Last night, Hiro Miyazaki and I finished the first draft of our new book, Retooling: Techniques for an Uncertain World. Our co-author, labor economist Yuji Genda, plans to work on revisions this month. The book is scheduled for publication in Japanese by NTT press in a few months. The book pulls together some of the key lessons from Hiro’s fieldwork among Japanese traders and my fieldwork among lawyers in the financial markets with insights from Hope Studies as pioneered by Yuji Genda. We hope to work on an English language version soon.
The central question of the book is, What makes a person a great expert? What is it like to be an expert at this moment of profound uncertainty? What are the challenges and the possibilities?
Over the last fifteen years we have been studying various categories of experts in the financial markets. We argue that the main feature of expert work is the necessity to make decisions in conditions of profound uncertainty. In other words, an expert is a person who confronts uncertainty at every turn and who has to decide what to do, constantly. This was always true, but it is even more true at this time of market volatility, environmental crisis, and geopolitical instability.
We have found that the best of experts across various fields are constantly retooling–they almost can’t stop themselves from tinkering with their expert tools (whether legal theories, statistical tools for market prediction, or bureaucratic information gathering techniques). Often, these truly exceptional experts do not get much support, at least at first, from their own institutions for this retooling work, and so their greatest achievements often begin as something they call “play”–something they do in their own time, on the side, collaboratively with other exceptional experts in their own fields and in other fields.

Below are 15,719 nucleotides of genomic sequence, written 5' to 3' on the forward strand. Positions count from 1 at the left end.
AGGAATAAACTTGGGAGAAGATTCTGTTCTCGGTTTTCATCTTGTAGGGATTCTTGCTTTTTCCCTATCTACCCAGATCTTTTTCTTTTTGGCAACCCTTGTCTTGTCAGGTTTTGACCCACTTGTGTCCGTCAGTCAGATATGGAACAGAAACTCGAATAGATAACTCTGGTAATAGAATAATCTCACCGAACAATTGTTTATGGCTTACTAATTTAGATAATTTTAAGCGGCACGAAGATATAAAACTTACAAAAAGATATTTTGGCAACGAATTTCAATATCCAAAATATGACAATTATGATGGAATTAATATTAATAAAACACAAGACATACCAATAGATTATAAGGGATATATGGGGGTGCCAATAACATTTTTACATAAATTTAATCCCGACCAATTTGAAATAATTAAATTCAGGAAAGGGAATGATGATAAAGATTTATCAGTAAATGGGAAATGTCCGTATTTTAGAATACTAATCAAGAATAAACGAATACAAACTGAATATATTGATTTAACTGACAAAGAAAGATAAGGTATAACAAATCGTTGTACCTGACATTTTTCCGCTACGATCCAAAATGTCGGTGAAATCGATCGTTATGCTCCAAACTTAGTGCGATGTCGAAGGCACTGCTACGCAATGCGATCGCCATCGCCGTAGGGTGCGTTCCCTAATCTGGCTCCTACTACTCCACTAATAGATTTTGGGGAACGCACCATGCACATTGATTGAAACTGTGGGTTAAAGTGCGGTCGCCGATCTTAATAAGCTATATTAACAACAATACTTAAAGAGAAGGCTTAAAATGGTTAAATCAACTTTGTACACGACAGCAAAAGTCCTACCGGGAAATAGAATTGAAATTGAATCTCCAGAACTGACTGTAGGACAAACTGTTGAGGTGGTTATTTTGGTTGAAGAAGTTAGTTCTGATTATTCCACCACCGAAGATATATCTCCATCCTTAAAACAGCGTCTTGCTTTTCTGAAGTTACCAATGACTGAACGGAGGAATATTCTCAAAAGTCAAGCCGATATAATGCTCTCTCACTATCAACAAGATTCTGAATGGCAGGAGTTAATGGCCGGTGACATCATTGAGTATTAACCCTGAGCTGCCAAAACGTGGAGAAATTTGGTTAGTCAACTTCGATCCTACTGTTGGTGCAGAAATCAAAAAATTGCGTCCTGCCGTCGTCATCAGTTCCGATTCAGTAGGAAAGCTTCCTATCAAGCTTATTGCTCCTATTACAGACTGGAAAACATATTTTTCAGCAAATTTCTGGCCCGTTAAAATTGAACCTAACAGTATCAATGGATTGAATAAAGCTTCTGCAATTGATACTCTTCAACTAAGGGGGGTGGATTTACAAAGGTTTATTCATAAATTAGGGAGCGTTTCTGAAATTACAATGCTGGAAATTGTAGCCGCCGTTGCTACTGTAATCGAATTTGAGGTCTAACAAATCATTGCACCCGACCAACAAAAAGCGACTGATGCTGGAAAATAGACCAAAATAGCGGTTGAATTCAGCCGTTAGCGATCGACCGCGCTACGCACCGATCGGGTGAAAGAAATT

Right now many of these experts–we academics included–are facing something of a crisis. The old theories, the standard ways of doing things, the old divisions among fields no longer seem up to the task of current problems. For example, central bankers used to think they knew how to manage the economy, but they have lost any such confidence. The public has less faith than ever in experts of all kinds, from financial professionals to lawyers to doctors to university researchers. We have plenty of doubts about ourselves too.
So how can we live with the unknowability all around us? How can we face a future that is impossible to control? There is no expert manual. Yet we have no choice but to create expert techniques to live with it–no choice but to retool.
So we would like to hear from you:
-What are the major kinds of uncertainty in your field at the moment, challenges you were not necessarily trained to deal with in your formal education, challenges that seem to lead to the demise of many able members of your profession? How, in other words, is your kind of expertise facing limits? How are these forms of uncertainty linked to current events in your country or in the world at large?
-How do these uncertainties impact on your daily work, from how you choose to manage your time, to how you communicate with various constituencies for your work inside and outside your own institution, to how you solve problems or manage projects? Concrete examples from your own work or the work of others in your field would be fantastic.
-How are you confronting these challenges to your own expertise? What other kinds of creative responses have you observed from others? What ideas do you have about how you or others might address these challenges?